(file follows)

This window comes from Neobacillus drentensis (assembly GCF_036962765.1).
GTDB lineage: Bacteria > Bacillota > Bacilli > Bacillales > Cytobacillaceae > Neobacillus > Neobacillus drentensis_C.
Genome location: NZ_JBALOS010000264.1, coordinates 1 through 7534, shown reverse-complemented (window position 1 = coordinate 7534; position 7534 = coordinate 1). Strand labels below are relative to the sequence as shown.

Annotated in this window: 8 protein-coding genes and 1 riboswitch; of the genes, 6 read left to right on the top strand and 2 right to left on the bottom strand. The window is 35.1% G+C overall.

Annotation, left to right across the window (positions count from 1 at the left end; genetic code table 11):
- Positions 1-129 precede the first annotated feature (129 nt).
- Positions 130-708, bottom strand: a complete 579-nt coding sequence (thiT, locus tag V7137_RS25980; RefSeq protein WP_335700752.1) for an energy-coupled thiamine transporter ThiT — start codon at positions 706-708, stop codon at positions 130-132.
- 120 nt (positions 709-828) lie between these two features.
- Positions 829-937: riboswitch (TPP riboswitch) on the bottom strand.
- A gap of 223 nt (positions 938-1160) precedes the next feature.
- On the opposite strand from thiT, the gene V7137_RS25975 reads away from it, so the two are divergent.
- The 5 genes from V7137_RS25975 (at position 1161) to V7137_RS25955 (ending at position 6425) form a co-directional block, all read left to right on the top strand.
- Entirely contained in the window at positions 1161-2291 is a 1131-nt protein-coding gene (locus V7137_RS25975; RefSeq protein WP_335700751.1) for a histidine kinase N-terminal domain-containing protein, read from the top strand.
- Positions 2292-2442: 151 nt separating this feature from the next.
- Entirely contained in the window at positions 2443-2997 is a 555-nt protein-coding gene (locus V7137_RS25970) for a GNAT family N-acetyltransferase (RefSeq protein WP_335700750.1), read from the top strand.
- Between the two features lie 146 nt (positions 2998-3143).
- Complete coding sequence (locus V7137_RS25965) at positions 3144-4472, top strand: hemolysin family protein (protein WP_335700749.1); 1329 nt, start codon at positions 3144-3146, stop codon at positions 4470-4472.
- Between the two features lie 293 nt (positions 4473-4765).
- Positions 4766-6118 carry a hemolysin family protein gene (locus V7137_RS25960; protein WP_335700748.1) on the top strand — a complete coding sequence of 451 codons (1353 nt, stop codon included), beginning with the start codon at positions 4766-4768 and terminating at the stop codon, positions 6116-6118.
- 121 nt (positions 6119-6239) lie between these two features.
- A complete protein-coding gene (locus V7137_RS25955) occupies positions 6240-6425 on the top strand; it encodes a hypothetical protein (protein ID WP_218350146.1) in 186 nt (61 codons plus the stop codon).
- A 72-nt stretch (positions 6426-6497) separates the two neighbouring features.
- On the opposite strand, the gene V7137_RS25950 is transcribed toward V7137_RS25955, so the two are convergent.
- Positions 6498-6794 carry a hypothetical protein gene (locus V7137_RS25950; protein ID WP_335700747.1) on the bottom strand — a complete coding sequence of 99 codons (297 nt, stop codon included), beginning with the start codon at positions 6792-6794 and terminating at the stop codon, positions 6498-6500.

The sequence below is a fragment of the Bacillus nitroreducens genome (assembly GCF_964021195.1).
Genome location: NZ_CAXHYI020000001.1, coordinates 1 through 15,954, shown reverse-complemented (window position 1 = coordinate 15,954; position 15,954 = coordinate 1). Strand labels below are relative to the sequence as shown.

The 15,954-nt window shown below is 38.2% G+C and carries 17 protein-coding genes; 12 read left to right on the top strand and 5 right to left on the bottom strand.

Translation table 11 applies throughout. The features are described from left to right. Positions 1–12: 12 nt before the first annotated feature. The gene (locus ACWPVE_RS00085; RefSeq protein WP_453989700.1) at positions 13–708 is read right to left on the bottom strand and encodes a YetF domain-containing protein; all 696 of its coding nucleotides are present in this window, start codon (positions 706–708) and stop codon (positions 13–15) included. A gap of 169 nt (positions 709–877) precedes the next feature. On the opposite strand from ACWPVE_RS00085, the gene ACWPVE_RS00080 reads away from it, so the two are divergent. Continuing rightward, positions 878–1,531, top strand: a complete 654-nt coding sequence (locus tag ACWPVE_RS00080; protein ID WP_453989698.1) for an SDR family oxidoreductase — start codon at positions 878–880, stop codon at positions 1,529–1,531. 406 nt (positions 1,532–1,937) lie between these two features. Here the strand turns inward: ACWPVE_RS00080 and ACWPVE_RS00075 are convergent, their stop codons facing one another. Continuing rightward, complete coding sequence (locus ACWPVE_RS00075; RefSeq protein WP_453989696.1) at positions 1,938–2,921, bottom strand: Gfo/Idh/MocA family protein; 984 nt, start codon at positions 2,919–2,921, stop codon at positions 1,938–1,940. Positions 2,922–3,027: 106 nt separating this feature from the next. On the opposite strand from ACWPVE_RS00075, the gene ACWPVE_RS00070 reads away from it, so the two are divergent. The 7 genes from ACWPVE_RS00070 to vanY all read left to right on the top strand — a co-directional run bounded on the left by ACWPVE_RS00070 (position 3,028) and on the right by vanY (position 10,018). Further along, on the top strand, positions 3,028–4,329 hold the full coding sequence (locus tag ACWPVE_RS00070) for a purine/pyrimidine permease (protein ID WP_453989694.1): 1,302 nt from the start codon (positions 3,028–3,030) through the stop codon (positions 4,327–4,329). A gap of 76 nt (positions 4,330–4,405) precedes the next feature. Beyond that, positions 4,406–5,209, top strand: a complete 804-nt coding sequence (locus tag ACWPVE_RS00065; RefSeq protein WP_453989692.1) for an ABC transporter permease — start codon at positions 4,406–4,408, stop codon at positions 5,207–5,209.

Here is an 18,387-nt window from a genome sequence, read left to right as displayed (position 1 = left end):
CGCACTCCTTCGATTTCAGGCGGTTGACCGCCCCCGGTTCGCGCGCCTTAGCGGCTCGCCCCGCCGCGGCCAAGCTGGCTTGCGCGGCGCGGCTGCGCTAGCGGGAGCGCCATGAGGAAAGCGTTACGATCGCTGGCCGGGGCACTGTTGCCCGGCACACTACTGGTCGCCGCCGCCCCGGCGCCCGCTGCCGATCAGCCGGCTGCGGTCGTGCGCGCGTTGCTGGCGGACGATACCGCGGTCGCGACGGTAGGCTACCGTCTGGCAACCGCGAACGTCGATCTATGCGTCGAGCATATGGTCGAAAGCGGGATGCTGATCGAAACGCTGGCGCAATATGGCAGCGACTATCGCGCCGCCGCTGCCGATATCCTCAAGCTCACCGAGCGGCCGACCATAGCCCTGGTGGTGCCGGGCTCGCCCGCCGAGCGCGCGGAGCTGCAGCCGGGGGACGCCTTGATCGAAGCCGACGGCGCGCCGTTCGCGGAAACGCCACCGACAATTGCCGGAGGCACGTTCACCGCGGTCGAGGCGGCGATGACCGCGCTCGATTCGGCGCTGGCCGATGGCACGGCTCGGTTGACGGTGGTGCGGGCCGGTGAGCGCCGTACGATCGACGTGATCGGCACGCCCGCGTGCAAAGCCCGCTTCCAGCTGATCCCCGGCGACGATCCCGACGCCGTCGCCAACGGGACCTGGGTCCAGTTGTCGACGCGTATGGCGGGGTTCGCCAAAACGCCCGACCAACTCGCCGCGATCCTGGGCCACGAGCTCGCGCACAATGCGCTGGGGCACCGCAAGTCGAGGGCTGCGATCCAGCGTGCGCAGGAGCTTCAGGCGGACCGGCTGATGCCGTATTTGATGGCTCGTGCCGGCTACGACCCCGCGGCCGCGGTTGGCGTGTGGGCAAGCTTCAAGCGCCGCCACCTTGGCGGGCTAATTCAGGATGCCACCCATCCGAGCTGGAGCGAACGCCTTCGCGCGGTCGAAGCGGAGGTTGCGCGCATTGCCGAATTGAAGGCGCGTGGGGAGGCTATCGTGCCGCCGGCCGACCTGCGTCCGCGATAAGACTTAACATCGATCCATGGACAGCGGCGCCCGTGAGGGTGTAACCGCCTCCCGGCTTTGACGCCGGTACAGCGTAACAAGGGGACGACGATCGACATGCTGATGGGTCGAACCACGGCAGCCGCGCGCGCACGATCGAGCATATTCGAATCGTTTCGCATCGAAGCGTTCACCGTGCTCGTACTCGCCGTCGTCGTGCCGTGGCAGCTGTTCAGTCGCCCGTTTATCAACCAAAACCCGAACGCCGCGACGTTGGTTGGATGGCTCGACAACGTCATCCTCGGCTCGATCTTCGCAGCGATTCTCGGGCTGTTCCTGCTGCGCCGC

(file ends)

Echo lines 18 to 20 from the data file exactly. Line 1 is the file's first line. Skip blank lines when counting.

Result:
- Between the two features lie 293 nt (positions 4473-4765).
- Positions 4766-6118 carry a hemolysin family protein gene (locus V7137_RS25960; protein WP_335700748.1) on the top strand — a complete coding sequence of 451 codons (1353 nt, stop codon included), beginning with the start codon at positions 4766-4768 and terminating at the stop codon, positions 6116-6118.
- 121 nt (positions 6119-6239) lie between these two features.